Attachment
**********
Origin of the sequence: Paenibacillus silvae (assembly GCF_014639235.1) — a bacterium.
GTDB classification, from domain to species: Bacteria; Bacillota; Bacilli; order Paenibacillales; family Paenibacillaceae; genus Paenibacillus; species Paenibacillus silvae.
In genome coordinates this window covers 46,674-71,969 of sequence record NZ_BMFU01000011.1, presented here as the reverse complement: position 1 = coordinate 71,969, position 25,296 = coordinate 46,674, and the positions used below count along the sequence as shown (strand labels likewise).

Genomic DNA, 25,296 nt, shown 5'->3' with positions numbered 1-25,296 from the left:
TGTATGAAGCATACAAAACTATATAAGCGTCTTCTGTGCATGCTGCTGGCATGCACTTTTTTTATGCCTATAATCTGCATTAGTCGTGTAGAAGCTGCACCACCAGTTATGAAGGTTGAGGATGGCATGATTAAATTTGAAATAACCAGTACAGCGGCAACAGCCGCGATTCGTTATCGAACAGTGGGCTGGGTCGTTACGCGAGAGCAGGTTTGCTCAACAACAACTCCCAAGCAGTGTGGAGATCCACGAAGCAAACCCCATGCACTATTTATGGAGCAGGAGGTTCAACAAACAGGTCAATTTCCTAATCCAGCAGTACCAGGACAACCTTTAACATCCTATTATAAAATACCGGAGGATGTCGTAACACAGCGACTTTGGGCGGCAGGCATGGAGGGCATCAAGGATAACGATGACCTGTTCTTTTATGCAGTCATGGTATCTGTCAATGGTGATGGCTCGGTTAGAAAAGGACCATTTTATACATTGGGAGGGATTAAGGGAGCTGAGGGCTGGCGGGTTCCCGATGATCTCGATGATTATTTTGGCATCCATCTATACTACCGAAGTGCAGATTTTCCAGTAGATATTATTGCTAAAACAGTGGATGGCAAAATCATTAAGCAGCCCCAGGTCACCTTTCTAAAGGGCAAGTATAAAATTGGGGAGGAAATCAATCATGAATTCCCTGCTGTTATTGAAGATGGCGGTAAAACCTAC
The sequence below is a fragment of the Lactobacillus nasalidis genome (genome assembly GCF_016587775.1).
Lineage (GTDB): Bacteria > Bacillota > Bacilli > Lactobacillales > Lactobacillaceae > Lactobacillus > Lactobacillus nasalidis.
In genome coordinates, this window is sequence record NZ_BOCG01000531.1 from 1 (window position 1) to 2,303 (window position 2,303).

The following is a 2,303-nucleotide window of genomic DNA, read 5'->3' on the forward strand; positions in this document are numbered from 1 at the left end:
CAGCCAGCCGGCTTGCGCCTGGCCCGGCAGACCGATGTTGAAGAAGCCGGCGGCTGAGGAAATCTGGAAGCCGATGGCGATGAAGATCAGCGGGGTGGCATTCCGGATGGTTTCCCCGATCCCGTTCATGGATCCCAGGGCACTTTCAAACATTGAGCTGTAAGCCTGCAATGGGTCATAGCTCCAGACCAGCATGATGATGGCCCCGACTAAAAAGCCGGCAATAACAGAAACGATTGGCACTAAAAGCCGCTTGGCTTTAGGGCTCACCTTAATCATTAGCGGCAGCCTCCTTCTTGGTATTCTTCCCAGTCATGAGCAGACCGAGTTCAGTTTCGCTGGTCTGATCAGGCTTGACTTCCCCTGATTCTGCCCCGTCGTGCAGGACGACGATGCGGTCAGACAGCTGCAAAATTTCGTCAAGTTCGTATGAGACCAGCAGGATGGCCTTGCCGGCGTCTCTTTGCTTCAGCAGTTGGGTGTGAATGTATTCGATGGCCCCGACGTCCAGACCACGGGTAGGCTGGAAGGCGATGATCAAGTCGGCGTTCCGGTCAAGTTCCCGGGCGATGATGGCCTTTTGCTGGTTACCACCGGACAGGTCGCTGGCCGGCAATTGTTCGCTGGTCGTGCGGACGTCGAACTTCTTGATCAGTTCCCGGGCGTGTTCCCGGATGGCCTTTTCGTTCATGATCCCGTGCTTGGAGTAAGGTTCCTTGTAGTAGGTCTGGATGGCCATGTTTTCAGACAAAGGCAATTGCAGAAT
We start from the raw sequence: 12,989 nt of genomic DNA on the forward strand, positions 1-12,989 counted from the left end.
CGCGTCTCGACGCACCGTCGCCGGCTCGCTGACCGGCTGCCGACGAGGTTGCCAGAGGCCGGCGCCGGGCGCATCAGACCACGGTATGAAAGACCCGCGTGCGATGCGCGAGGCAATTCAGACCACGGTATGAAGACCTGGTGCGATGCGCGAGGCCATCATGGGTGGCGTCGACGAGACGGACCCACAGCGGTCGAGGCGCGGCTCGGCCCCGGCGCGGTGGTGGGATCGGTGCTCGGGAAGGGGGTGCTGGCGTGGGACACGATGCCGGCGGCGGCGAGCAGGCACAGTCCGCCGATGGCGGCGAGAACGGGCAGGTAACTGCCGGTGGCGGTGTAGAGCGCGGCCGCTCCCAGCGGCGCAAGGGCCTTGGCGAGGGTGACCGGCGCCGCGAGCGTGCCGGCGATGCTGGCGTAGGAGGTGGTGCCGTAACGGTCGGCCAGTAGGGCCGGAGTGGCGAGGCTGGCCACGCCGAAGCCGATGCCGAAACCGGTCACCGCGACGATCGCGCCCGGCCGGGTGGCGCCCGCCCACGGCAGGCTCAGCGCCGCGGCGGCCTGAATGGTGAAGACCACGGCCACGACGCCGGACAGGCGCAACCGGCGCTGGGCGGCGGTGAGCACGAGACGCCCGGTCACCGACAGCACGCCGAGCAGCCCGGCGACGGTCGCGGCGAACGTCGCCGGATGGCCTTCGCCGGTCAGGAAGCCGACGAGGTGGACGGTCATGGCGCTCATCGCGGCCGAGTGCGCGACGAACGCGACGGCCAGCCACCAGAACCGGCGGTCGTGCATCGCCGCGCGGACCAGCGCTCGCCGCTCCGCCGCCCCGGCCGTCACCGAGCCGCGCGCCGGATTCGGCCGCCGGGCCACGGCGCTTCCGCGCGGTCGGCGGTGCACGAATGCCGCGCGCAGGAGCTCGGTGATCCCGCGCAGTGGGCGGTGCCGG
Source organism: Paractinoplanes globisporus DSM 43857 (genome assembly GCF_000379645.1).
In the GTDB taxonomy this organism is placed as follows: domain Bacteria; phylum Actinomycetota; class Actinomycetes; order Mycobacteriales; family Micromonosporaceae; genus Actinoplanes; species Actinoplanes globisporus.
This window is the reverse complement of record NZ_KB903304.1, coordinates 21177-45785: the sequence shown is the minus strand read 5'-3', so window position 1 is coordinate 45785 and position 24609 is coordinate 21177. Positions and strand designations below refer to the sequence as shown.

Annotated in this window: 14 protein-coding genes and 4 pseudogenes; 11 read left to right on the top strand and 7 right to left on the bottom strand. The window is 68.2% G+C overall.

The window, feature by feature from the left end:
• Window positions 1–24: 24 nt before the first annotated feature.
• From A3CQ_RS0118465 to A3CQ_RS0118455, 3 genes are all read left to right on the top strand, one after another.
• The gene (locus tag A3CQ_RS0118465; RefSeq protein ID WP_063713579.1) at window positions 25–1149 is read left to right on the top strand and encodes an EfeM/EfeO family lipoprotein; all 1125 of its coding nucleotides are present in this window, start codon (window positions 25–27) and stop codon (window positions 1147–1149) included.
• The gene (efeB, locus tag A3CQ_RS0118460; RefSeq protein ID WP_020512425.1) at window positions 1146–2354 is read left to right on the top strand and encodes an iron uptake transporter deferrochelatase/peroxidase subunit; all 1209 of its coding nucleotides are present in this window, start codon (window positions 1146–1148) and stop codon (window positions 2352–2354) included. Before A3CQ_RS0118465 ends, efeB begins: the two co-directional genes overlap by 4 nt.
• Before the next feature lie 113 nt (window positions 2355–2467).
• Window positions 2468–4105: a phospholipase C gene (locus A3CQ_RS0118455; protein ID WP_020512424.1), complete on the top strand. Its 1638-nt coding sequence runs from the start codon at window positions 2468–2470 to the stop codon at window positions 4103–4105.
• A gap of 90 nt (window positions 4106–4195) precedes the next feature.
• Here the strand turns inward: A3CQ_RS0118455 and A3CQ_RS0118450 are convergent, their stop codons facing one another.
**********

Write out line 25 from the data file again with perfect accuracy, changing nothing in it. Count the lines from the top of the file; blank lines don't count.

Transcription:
• Here the strand turns inward: A3CQ_RS0118455 and A3CQ_RS0118450 are convergent, their stop codons facing one another.